Teaching Nutrition Science and the Food Label
Crystal Rasnake is a nutritionist in the Office of Nutrition, Labeling, and Dietary
Supplements (ONLDS), Center for Food Safety and Applied Nutrition (CFSAN), Food
and Drug Administration. She works on health claims and policy related to the Nutrition
Facts Label. Prior to joining FDA in 2005, Crystal worked as a Research Associate
at the Institute of Medicines’ Food and Nutrition Board on the Dietary Reference
Intakes (DRIs). Crystal was also an Extension Agent with Virginia Cooperative Extension,
where she taught educational programs in nutrition and food safety. Crystal holds
a B.S. and M.S. in Human Nutrition, Foods and Exercise from Virginia Polytechnic
Institute and State University (Virginia Tech).
Blakeley Denkinger MPH, RD, CSSD
Blakeley received a Bachelor of Science from James Madison University. She completed a dietetic internship at the National Institutes of Health Clinical Center. After completing the NIH dietetic internship program in 2001, she was hired to work as a clinical research dietitian at the NIH Clinical Center. While working at NIH, she received a Master of Public Health degree with a concentration in Epidemiology from the George Washington University. In 2007, she took a new position at the NIH Clinical Center working with research studies related to the study of metabolism and obesity.
In December of 2008, Blakeley joined FDA as an Interdisciplinary Scientist at the Center for Food Safety and Applied Nutrition in the Office of Nutrition, Labeling, and Dietary Supplements. She currently provides regulatory, technical, and policy advice and is responsible for drafting regulatory documents related to nutrition labeling. She continues to work at the NIH Clinical Center as a clinical research dietitian two days per month. In February of 2009, she passed a national examination to become an American Dietetic Association Board Certified Specialist in Sports Dietetics (CSSD). Blakeley is also a Lieutenant Commander (LCDR) in the US Public Health Service.
Elena Stowell is currently an assistant facilitator for the Science and our Food
Supply Professional Development Program. Elena teaches AP Biology at Kentwood High
School in Covington, Washington. She has been teaching high school science for fifteen
years. Elena received a BS in Biology from Washington State University and an MS
in Animal Science, also from WSU. Her graduate work in beef cattle nutrition included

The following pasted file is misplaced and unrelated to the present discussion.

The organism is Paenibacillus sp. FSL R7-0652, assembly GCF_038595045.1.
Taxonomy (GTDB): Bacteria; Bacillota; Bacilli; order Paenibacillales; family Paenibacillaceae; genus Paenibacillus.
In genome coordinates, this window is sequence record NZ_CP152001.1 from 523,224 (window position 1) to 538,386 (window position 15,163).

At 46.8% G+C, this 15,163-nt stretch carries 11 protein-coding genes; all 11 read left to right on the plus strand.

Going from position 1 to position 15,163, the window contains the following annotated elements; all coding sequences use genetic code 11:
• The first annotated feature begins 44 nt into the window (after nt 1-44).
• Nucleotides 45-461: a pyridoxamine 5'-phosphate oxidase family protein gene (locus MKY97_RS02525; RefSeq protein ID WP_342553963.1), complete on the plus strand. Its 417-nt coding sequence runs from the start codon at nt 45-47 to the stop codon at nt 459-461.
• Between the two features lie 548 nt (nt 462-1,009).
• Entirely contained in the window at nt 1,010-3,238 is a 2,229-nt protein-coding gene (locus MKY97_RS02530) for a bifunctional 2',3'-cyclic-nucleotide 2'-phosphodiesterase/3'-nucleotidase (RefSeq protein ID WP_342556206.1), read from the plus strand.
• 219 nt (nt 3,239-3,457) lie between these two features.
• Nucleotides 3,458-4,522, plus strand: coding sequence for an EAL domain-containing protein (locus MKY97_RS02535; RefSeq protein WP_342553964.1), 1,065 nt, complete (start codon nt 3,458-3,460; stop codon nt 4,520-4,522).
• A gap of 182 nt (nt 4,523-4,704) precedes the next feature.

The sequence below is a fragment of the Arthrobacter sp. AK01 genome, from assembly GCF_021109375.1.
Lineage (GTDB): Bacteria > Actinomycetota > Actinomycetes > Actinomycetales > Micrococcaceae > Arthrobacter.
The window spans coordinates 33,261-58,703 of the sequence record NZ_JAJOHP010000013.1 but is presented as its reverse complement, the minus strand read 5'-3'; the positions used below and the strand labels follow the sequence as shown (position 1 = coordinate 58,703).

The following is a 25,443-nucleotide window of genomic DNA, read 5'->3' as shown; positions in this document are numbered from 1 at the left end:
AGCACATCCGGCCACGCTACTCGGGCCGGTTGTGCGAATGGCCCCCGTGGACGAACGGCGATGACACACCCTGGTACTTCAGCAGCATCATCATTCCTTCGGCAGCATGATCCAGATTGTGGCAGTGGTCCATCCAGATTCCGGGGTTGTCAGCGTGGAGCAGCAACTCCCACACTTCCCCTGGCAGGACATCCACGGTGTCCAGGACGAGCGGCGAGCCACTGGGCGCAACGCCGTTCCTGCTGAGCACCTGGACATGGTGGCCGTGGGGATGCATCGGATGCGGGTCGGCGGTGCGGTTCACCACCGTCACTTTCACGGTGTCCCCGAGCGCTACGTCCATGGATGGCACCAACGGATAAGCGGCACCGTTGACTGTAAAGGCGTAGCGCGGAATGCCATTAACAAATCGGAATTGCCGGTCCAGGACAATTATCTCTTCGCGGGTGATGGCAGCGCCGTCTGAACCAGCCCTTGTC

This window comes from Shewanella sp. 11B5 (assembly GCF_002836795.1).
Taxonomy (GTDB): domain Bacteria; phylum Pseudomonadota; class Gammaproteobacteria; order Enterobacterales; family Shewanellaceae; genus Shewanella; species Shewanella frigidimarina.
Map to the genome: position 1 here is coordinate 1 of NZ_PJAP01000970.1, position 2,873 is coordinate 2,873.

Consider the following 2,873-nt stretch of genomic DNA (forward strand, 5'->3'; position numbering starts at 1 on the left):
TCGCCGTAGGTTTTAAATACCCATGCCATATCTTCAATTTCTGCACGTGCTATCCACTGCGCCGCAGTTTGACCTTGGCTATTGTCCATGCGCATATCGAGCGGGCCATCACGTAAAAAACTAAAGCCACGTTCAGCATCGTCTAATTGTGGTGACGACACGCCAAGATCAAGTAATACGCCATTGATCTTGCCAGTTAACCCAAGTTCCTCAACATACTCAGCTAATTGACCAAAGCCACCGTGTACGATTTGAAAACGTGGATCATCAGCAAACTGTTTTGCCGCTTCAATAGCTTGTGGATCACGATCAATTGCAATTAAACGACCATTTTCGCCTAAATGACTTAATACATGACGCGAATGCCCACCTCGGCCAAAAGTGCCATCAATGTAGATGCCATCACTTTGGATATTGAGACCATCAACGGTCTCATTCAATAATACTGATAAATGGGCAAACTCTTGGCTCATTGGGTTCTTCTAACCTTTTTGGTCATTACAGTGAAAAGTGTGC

the enzymatic characterization of the cellulolytic ruminal anaerobe Neocallimastix
frontalis EB188, a fungus she discovered. In 2000 Elena received the Outstanding
Biology Teacher Award for Washington state (by NABT) and her National Board Certification
(AYA Science) in 2001. In addition to her work with the Science and our Food Supply
Program, Elena is also a Science Education Partner in biotechnology with the Fred
Hutchinson Cancer Research Center (Seattle, WA), a teacher mentor, basketball coach
Ken is currently in his 44th year of teaching. He is in his sixth year of teaching
Honors and AP Biology at Blue Valley High School in Overland Park, KS. Ken is the
High School Facilitator for the FDA/NSTA Science and Our Food Supply Program. He
was a member of the steering committee (1999) and the field tested the original
materials in 2001. Ken has been active in the development of educational programs
for thirty years. He has worked with NSTA, FDA, National Institutes of Health, Biological
Sciences Curriculum Study (BSCS), National Association of Biology Teachers (NABT),
JMH Education, New York, and the Kansas Board of Education. He was a committee member
to develop the National Science Education Standards and the Kansas Science Education
Standards. He was a Presidential Award Winner for Excellence in the Teaching of
Science in 1984. He was a Fulbright Memorial Fund Fellow to Japan in 1999. He was
named National Biology Teacher of the Year in 1998.
Ken has traveled to 25 countries as a delegation leader for the People to People
Student Ambassador Program. He was inducted into the Kansas Teachers Hall of Fame
in 1998. During the Kansas evolution controversy, Ken was featured in Time Magazine,
Globe Mail, and the Asahi Shimbum, a daily newspaper in Tokyo and he was on talk
programs on PBS, NPR, and MSNBC.
Mimi Cooper is currently the Senior Middle Level Facilitator for the Science and
Our Food Supply Professional Development Program. She has served in this role since
the beginning of the program in 1999. She was also a member of the NSTA Expert Panel
that was part of the team that developed the curriculum - Science and Our Food Supply.
Mimi was a middle level classroom teacher in Peabody Massachusetts for twenty-eight
years. For five years she was a partner in the consulting firm - Northeast PALMS,
Inc. where she worked with elementary and middle level science and mathematics teachers
in their classrooms to implement inquiry-based curricula and with school systems
to align their curricula with state and national standards. Mimi received her undergraduate
degree from Wilkes University and her graduate degree from Boston College. She is
a member of the Massachusetts Hall of Fame of Science Teachers.
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Underwritten in part by FDA